SPIRITUALITY: My Life Doesn't Need a Religion; in a World Obsessed with Labels, Is Spirituality Just Another Trendy Brand? Chief Feature Writer Paul Groves Investigates

Article excerpt

Byline: Paul Groves

I am a cynic. I'm a sceptic. Come to think of it, I'm a doubting Thomas on just about everything.

There could be a case for arguing it goes with the territory for journalists. But I don't dismiss things for the sake of it, or to provoke an argument.

Helping put together this twoweek special on spirituality has led me to read lots of interesting articles and talk to some intriguing people.

I'm not a convert, but then that wasn't the aim of the exercise. My understanding has increased dramatically and yet I remain dubious of this thing called spirituality.

It will take more than a conversion, leap of faith or even an imaginative advertising campaign to get me into a place of worship. Organised religion holds little appeal to me. I am, possibly, just the person the church wants to attract - mid-30s, professional, due to marry and considering, one day, fatherhood.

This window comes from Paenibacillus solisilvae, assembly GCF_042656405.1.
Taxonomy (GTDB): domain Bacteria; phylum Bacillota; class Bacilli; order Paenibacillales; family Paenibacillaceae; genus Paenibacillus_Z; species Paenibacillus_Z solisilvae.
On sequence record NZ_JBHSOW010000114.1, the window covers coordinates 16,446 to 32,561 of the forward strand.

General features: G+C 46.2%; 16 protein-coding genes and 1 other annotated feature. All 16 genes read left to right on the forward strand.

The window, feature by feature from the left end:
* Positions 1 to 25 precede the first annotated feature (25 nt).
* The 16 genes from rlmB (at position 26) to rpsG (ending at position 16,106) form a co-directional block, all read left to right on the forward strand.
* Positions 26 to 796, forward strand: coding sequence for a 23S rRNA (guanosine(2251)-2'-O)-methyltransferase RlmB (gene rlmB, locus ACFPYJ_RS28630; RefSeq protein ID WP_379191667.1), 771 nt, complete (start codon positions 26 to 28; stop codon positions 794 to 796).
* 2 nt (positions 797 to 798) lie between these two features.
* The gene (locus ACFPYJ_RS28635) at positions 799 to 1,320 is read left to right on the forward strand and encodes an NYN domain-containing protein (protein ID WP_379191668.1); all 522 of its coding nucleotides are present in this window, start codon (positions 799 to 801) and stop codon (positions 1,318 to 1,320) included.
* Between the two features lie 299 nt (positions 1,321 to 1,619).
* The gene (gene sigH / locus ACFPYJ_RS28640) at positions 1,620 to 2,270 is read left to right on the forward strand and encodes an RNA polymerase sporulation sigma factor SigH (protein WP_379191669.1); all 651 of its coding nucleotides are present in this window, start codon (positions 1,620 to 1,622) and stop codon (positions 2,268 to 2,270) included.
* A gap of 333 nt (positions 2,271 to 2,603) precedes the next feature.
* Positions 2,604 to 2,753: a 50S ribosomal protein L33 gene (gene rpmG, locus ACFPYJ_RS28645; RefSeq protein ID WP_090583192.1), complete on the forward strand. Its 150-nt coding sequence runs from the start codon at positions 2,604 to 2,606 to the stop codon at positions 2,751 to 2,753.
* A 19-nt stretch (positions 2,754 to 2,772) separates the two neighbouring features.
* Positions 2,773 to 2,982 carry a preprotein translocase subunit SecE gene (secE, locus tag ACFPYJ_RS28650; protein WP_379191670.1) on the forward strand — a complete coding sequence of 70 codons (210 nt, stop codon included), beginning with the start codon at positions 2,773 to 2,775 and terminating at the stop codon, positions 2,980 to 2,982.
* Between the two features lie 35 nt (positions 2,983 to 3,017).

But, no matter how hard it tries, there is not one religion that attracts me.

It is not that I think it lacks relevance to my life - I can see that it could. It is not that I think it is outdated and in need of modernisation - I believe its history and heritage is its strength.

It is not that I think my life is completely fulfilled - I'm not sure anyone could, in all honesty, lay claim to that.

It is not that time is too precious to me - the pace of society and of my life has increased, but there are always things that can be put off to accommodate something important. The major and fundamental sticking point for me concerning any religion, or belief system lies in the word 'organised'.

I value personal freedom highly and anything that appears regimented, dictatorial even, anything that sets out in often strict detail how I should think and act, holds little appeal.

And this is the underlying issue that organised religion and belief systems like spirituality must somehow come to terms with.

Advertising executives have been drafted in to try to engineer some sort of image makeover for the Christian religion in this country. But they have, by and large, missed the point. They have pinned the blame on obvious targets and have singularly failed to delve deeper into the heart of the matter. …